The goals students must reach to be considered proficient in a skill.
Mastery grading
Absolute grading based on criteria for mastery.
Mastery learning
System of instruction that emphasizes the achievement of instructional objectives by all students by allowing learning time to vary.
Matching items
Given two lists, each item in one list will match with one item in the other list.
Meaningful learning
Mental processing of new information leading to its linkage with previously learned knowledge.
Means-end analysis
A problem-solving technique that encourages identifying the goal (ends) of a problem, the current situation, and what needs to be done (means) to reduce the difference between the two conditions.
Mediated learning
A teaching method in which the teacher guides instruction so that students will master and internalize the skills that permit higher cognitive functioning.
Mental age
the average test score received by individuals of a given chronological age.
Mental retardation
Condition, usually present at birth, that results in below-average intellectual skills and poor adaptive behavior.
Mental set
Students' readiness to begin a lesson.
Metacognition
Knowing about one's own learning ("thinking about thinking").
Metacognitive skills
Methods for learning. studying. or solving problems.
Minimum competency tests
Criterion-referenced tests focusing on important skills students are expected to have mastered to qualify for promotion or graduation.
Minority group
An ethnic or racial group that is a minority within a broader society.
Mnemonics
Methods for aiding the memory.
Mock participation
Situation in which students appear to be on task but are not engaged with learning.
Modeling
Learning by observing others' behavior.
Moral dilemmas
Hypothetical situations that require a person to consider values of right and wrong.
Moratorium
Experimentation with occupational and idelogical choices without definite commitment.
Motivation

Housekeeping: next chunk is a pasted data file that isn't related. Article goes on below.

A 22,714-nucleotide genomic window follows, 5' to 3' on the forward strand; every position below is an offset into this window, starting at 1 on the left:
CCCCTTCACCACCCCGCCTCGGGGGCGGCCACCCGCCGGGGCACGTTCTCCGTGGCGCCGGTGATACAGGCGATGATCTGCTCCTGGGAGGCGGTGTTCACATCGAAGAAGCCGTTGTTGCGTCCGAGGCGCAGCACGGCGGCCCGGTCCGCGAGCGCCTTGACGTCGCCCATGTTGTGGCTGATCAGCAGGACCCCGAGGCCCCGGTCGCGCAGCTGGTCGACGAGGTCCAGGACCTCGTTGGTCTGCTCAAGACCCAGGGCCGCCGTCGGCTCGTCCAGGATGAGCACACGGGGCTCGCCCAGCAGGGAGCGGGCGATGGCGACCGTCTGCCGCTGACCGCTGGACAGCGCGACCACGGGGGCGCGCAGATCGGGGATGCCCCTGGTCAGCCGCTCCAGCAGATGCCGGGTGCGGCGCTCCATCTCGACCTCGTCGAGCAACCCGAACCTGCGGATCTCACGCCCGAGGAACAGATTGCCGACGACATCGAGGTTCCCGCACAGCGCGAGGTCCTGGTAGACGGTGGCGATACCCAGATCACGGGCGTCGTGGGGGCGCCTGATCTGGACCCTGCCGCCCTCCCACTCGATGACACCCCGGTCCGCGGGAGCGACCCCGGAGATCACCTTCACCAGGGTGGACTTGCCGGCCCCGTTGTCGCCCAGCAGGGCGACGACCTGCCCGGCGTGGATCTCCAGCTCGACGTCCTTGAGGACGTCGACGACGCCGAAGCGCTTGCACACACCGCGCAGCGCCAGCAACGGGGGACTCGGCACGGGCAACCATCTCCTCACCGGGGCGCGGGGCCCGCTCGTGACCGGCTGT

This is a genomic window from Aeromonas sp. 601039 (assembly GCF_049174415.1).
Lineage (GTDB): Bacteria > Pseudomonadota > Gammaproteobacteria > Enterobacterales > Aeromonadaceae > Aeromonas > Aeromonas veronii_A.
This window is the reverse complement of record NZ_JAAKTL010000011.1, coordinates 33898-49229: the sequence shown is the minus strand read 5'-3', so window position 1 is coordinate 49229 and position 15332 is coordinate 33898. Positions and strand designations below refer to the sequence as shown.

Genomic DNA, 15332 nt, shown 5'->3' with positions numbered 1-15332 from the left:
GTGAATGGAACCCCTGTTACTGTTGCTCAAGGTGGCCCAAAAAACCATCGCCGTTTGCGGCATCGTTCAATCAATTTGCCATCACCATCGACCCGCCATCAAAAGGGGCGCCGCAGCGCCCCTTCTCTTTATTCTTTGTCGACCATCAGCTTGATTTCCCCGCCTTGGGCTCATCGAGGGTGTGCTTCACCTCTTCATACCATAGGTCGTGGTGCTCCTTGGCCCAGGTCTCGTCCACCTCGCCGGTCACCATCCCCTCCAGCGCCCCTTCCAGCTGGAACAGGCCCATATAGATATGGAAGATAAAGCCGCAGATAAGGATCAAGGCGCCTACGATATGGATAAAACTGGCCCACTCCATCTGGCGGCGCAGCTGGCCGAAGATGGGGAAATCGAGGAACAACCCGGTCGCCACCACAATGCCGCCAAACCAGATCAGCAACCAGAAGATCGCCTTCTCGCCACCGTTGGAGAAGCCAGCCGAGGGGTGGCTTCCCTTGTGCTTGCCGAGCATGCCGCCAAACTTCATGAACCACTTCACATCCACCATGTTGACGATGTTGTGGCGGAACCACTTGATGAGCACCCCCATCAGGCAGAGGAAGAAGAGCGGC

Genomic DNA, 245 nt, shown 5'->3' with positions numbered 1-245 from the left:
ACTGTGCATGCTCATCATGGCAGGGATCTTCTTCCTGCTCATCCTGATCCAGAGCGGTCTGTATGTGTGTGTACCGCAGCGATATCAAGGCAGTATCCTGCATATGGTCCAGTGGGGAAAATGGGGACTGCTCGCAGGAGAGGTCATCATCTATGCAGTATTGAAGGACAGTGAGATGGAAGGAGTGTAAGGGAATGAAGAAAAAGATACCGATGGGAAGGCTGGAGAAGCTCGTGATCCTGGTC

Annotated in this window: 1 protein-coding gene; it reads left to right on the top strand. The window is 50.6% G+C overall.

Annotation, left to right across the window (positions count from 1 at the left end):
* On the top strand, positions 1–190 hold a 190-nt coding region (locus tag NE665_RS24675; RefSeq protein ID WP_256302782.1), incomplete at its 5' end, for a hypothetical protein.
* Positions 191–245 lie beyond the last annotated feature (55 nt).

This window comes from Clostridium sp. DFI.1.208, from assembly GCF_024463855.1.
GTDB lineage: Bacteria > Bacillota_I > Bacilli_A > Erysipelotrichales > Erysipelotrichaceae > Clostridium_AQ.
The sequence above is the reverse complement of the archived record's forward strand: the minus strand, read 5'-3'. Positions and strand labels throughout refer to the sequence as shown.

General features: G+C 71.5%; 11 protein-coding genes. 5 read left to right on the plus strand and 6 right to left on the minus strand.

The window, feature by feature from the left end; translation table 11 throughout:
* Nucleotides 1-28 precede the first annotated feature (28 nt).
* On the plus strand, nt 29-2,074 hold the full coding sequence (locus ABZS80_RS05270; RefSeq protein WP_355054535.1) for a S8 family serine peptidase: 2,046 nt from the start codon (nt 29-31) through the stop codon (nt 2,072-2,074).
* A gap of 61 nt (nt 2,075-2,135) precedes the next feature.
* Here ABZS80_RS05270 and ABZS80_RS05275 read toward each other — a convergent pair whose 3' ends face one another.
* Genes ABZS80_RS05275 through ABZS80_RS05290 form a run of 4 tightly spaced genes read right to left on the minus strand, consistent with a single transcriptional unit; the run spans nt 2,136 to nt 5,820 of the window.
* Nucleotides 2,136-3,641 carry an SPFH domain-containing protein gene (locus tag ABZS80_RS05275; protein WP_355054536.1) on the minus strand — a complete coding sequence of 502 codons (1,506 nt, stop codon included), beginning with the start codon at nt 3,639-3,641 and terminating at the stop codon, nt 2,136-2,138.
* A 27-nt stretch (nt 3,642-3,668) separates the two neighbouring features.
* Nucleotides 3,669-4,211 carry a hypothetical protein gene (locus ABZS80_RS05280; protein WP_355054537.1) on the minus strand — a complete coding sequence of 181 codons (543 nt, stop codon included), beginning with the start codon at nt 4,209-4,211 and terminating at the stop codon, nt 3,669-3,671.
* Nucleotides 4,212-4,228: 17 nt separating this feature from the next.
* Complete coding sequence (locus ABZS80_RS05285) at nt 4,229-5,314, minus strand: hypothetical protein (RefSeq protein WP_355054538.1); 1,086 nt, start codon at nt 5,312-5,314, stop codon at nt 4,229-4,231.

The influence of needs and desires on the intensity and direction of behavior.
Multicultural education
Education that teaches the value of cultural diversity.
Multifactor aptitude battery
Test that predicts ability to learn a variety of specific skills and types of knowledge.
Multiple intelligences
In Gardner's theory of intelligence, a person's seven separate
Multiple-choice item
Test item usually consisting of a stem followed by choices, or alternatives.
Negative Correlation
Relationship in which high scores on one variable correspond to low scores on another.
Negative reinforcer
Release from an unpleasant situation to strengthen behavior.
Neutral stimuli
Stimuli that do not naturally prompt a particular response.
Nongraded programs (cross-age grouping programs)
Programs that combine children of different ages in the same class, generally at the primary level.
Nonverbal cues
Eye contact, gestures, physical proximity, or touching used to communicate without interrupting verbal discourse.
Normal curve equivalent
Set of standardized scores ranging from 1 to 99, having a mean of 50 and a standard deviation of about 21.
Normal curve
Bell-shaped symmetrical distribution of scores in which most scores fall near the mean, with progressively fewer occurring as distance from the mean increases.